How some are turning stew meat into filet mignon and charging for the privilege. I wonder if anyone is doing this here?
Pinning down who is using transglutaminase isn’t easy. One meat company owner told KGO-TV that gluing meat is common practice, and the most glued product by far is filet mignon destined for the food service industry.
An industry trade group also said meat glue is most often used where filet mignon is served in bulk – at a restaurant, banquet, cafeteria or hotel.
“You ask yourself, how can they make money selling these cheap steaks all day long, and that look really nice? This is one way of doing it,” Terje said.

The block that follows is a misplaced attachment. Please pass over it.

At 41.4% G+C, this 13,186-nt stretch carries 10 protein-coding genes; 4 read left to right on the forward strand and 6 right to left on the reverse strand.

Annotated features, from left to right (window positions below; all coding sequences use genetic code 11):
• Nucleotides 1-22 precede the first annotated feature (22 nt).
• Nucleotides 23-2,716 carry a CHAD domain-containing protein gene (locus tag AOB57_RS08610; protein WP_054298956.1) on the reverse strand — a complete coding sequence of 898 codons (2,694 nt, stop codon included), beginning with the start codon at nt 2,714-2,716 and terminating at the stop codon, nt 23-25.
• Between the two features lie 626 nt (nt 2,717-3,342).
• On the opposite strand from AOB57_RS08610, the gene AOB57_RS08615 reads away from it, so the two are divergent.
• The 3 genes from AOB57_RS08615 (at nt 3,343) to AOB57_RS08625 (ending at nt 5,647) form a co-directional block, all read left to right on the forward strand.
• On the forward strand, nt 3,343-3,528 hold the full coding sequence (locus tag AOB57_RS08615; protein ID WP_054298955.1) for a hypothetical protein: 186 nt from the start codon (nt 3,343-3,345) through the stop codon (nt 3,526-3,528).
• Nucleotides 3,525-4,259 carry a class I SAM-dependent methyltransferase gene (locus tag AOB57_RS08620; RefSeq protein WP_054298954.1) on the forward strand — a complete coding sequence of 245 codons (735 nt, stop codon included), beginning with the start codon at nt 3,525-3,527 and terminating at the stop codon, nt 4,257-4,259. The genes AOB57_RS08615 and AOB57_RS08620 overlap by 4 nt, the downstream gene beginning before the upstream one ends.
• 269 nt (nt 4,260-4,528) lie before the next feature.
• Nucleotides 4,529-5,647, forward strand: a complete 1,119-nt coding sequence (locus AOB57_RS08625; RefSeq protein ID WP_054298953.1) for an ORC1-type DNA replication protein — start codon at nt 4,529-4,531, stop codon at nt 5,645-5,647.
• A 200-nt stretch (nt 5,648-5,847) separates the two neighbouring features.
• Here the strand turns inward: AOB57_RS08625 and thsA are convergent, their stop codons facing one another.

And check out the spin from the Meat Industry spokesperson. They make Matthew Hooton seem reasonable:
But the American Meat Institute, a lobby for the meat industry, wants to stress meat glue is used in the industry to glue scraps of filet mignon back together – so technically you’re still getting filet meat.
“It gives chefs and specialists some flexibility to create a very nutritious and healthy product and add value to what ultimately, worst-case scenario, would just be thrown away,” said Betsy Booren, director of scientific affairs for the American Meat Institute.